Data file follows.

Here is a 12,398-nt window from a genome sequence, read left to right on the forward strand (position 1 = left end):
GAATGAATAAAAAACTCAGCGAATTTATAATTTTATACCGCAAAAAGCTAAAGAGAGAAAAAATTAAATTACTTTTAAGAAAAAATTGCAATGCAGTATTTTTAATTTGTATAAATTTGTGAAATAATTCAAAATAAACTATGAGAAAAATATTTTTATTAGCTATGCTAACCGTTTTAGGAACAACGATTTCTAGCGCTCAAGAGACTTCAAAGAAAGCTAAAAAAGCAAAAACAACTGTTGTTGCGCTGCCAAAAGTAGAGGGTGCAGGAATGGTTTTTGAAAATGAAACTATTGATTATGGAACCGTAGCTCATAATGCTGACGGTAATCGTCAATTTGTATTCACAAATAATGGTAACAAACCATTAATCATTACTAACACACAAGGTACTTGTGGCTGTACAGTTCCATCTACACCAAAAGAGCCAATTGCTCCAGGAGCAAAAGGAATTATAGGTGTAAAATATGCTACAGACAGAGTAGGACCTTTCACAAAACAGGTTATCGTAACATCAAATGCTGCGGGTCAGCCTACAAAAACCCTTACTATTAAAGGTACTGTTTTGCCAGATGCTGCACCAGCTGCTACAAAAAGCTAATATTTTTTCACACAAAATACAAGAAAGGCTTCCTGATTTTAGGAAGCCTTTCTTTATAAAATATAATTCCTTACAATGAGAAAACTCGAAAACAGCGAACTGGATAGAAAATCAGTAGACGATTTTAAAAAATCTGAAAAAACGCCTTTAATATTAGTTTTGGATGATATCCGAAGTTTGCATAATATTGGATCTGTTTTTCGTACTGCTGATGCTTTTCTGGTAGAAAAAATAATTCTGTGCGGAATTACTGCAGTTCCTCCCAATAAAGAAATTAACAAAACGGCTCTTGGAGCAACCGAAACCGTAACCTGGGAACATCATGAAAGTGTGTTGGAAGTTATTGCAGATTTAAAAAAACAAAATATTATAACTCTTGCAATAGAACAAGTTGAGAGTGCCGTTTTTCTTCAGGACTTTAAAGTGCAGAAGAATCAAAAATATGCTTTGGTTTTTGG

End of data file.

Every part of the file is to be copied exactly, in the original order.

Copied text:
Here is a 12,398-nt window from a genome sequence, read left to right on the forward strand (position 1 = left end):
GAATGAATAAAAAACTCAGCGAATTTATAATTTTATACCGCAAAAAGCTAAAGAGAGAAAAAATTAAATTACTTTTAAGAAAAAATTGCAATGCAGTATTTTTAATTTGTATAAATTTGTGAAATAATTCAAAATAAACTATGAGAAAAATATTTTTATTAGCTATGCTAACCGTTTTAGGAACAACGATTTCTAGCGCTCAAGAGACTTCAAAGAAAGCTAAAAAAGCAAAAACAACTGTTGTTGCGCTGCCAAAAGTAGAGGGTGCAGGAATGGTTTTTGAAAATGAAACTATTGATTATGGAACCGTAGCTCATAATGCTGACGGTAATCGTCAATTTGTATTCACAAATAATGGTAACAAACCATTAATCATTACTAACACACAAGGTACTTGTGGCTGTACAGTTCCATCTACACCAAAAGAGCCAATTGCTCCAGGAGCAAAAGGAATTATAGGTGTAAAATATGCTACAGACAGAGTAGGACCTTTCACAAAACAGGTTATCGTAACATCAAATGCTGCGGGTCAGCCTACAAAAACCCTTACTATTAAAGGTACTGTTTTGCCAGATGCTGCACCAGCTGCTACAAAAAGCTAATATTTTTTCACACAAAATACAAGAAAGGCTTCCTGATTTTAGGAAGCCTTTCTTTATAAAATATAATTCCTTACAATGAGAAAACTCGAAAACAGCGAACTGGATAGAAAATCAGTAGACGATTTTAAAAAATCTGAAAAAACGCCTTTAATATTAGTTTTGGATGATATCCGAAGTTTGCATAATATTGGATCTGTTTTTCGTACTGCTGATGCTTTTCTGGTAGAAAAAATAATTCTGTGCGGAATTACTGCAGTTCCTCCCAATAAAGAAATTAACAAAACGGCTCTTGGAGCAACCGAAACCGTAACCTGGGAACATCATGAAAGTGTGTTGGAAGTTATTGCAGATTTAAAAAAACAAAATATTATAACTCTTGCAATAGAACAAGTTGAGAGTGCCGTTTTTCTTCAGGACTTTAAAGTGCAGAAGAATCAAAAATATGCTTTGGTTTTTGG